Tuesday, April 7, 2020

Trump Sacks Head Of Pandemic Oversight Committee



For the second time in less than a week, President Trump has removed an inspector general from his post. Glenn Fine, the Acting Inspector General for the Department of Defense was removed from his temporary post this afternoon. Fine was also the head of the Pandemic Response Accountability Committee.
Politico reported that Fine, who had been selected by a panel of inspectors general to head the oversight board, was being replaced by Sean W. O’Donnell. O’Donnell is the Acting IG for the Environmental Protection Agency and will now handle both roles.
At this point, it isn’t clear who will be selected to chair the oversight committee.
Fine is being returned to his permanent posting as principal deputy inspector general at the Pentagon. His removal from his role as the acting IG for the DOD makes him ineligible to head the oversight committee, however.
The White House has not given a reason for Fine’s removal.
Late Friday night, the president announced his intention to fire the IG for the intelligence community, Michael Atkinson. Atkinson had played a pivotal role in the Ukraine whistleblower scandal by vetting the initial whistleblower claim. Michael Horowitz, the DOJ inspector general, said on the weekend that Atkinson’s “actions in handling the Ukraine whistleblower complaint… [were] done ‘by the book’ and consistent with the law.”
The president has also attacked a third inspector general recently. Yesterday, Mr. Trump sharply criticized Christi Grimm, the Health and Human Services inspector general, who had issued a scathing report that showed that the government had sent out-of-date supplies to hospitals and issued confusing guidance to health workers.
The Pandemic Response Accountability Committee was created by the recent Coronavirus relief bill to provide oversight for $500 billion earmarked for business loans. The Trump Administration and Republicans had resisted oversight of what Democrats called a “slush fund” to be administered by Treasury Secretary Mnuchin.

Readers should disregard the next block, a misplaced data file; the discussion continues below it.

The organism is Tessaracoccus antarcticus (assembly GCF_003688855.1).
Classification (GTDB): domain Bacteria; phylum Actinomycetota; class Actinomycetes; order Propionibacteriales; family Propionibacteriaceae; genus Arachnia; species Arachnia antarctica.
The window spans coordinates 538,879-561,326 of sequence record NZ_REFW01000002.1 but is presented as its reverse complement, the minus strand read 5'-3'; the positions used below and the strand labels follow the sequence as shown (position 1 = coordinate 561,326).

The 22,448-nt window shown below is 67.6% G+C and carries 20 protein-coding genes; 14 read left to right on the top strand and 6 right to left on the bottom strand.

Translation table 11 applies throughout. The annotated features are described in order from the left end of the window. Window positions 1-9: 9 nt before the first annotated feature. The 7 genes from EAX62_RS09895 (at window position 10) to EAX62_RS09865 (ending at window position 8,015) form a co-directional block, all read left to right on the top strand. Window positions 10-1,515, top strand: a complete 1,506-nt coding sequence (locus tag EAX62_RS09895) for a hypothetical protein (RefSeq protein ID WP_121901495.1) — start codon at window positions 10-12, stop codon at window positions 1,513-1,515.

Even as he signed the bill into law, President Trump attacked the oversight provisions in a signing statement, saying, “I do not understand, and my administration will not treat, this provision as permitting the [special inspector general for pandemic recovery (SIGPR)] to issue reports to the Congress without the presidential supervision.”
In other words, the president wanted an inspector general created to hold his administration accountable to report directly to him. Now, he has removed the person who was independently selected to head the oversight committee.
President Trump should face some hard questions about why he removed Fine as well as why he is so opposed to congressional oversight of half a trillion dollars of taxpayer funds. Republicans should also ask themselves hard questions about how they can continue to support a president who tries so hard to avoid being held accountable.

Originally published on The Resurgent

White House Trade Advisor Warned Of Coronavirus Pandemic In Memos As Early As January



Reports are trickling out from the White House about the early warnings that were given regarding a possible Coronavirus pandemic. Several weeks ago, the Washington Post reported that US intelligence agencies raised several red flags in January and February about the outbreak in China. Now, the New York Times reports that White House Trade Advisor Peter Navarro penned another higher-level alert.
Per the report, the memo, which was dated January 29, warned that the lack of immunity and vaccines from the COVID-19 virus could lead to a widespread outbreak and risk the lives of “millions” of Americans.
“The lack of immune protection or an existing cure or vaccine would leave Americans defenseless in the case of a full-blown coronavirus outbreak on U.S. soil,” Navarro said in the memo. “This lack of protection elevates the risk of the coronavirus evolving into a full-blown pandemic, imperiling the lives of millions of Americans.”
Navarro laid out options, “Aggressive Containment versus No Containment,” for handling a possible US outbreak with different scenarios. He noted that human and economic costs would be low if a Coronavirus epidemic resembled a seasonal flu outbreak but emphasized that the “risk of a worst-case pandemic scenario should not be overlooked” due to the serious nature of reports on the Chinese outbreak.